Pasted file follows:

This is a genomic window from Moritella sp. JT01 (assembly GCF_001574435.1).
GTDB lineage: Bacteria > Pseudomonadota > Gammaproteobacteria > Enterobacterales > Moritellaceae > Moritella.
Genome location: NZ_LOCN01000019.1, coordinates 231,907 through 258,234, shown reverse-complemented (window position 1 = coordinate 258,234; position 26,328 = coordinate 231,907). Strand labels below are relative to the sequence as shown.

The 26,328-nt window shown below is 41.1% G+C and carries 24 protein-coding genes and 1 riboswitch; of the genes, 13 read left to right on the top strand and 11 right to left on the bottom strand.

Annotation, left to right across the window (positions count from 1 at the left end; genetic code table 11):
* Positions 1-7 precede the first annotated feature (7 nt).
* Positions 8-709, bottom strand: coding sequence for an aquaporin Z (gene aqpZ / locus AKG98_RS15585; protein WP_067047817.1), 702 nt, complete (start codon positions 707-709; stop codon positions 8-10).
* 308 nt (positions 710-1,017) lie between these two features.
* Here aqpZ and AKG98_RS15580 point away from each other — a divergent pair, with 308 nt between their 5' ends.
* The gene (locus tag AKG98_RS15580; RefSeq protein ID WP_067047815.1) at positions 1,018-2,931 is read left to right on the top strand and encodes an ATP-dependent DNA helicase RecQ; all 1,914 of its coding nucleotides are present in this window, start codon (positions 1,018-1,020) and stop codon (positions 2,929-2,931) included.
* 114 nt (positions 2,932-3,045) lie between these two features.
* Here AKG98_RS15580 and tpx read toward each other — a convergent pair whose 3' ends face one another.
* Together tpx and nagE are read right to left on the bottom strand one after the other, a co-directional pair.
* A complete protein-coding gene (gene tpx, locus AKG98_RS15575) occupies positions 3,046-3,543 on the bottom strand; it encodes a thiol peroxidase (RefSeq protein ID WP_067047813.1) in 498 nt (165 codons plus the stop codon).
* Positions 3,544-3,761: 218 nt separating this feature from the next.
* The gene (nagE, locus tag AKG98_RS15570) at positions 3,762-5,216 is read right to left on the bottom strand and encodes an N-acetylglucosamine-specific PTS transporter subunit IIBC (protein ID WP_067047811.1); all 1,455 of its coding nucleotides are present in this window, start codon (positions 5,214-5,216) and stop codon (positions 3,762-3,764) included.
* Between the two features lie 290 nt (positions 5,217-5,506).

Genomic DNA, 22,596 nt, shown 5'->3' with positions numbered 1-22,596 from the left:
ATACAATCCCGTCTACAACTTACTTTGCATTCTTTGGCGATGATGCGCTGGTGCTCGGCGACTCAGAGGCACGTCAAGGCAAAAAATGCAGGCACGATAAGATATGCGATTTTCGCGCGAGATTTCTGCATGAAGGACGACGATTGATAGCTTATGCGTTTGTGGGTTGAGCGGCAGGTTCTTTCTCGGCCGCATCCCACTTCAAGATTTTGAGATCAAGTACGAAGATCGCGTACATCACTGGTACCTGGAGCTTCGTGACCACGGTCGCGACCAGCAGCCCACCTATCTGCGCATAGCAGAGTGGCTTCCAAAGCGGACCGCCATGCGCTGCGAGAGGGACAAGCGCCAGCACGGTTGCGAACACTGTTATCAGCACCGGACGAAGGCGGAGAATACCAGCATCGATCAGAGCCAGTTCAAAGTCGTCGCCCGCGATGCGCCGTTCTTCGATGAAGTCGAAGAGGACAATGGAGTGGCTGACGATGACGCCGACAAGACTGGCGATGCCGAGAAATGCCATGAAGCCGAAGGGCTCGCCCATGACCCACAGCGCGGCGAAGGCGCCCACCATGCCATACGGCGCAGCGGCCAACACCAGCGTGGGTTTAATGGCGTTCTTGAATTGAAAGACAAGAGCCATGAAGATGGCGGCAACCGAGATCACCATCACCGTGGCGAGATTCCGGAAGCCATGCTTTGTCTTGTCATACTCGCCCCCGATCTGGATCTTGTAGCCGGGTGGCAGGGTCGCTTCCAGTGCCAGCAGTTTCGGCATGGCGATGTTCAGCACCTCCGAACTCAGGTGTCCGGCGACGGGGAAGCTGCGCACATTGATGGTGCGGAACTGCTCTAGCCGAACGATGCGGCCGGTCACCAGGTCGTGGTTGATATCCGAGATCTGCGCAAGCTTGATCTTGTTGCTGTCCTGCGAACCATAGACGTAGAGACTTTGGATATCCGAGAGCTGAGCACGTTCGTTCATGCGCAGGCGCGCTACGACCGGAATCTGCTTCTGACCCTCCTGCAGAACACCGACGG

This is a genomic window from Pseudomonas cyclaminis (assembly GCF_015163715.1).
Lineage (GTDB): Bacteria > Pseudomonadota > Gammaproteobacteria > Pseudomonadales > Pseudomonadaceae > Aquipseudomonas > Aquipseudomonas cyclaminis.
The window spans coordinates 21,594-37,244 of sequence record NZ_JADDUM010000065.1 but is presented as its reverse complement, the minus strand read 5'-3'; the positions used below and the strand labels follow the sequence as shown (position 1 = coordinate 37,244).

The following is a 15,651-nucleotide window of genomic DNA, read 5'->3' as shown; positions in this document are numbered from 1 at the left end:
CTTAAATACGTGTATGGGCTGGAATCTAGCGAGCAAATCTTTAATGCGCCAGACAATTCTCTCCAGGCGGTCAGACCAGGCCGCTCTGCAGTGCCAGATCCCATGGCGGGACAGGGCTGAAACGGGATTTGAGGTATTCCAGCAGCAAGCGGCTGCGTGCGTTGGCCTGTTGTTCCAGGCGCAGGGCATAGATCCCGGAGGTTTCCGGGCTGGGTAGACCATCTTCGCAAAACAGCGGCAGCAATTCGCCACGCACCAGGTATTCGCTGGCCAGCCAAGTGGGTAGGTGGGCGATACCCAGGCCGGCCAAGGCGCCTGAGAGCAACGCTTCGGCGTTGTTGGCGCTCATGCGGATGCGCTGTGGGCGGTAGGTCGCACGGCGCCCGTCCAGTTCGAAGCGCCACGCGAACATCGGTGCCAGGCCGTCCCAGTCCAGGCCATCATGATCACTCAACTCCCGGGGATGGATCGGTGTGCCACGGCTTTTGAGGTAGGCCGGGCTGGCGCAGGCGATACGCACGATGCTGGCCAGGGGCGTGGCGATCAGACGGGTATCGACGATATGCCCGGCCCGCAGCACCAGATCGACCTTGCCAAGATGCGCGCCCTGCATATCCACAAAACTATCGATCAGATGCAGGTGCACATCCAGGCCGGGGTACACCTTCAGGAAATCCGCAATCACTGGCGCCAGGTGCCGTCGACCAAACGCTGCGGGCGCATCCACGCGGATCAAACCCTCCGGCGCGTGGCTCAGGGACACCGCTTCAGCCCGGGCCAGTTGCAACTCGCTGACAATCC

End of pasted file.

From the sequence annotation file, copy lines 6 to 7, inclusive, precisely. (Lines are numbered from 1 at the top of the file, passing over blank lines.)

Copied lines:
* Positions 1-7 precede the first annotated feature (7 nt).
* Positions 8-709, bottom strand: coding sequence for an aquaporin Z (gene aqpZ / locus AKG98_RS15585; protein WP_067047817.1), 702 nt, complete (start codon positions 707-709; stop codon positions 8-10).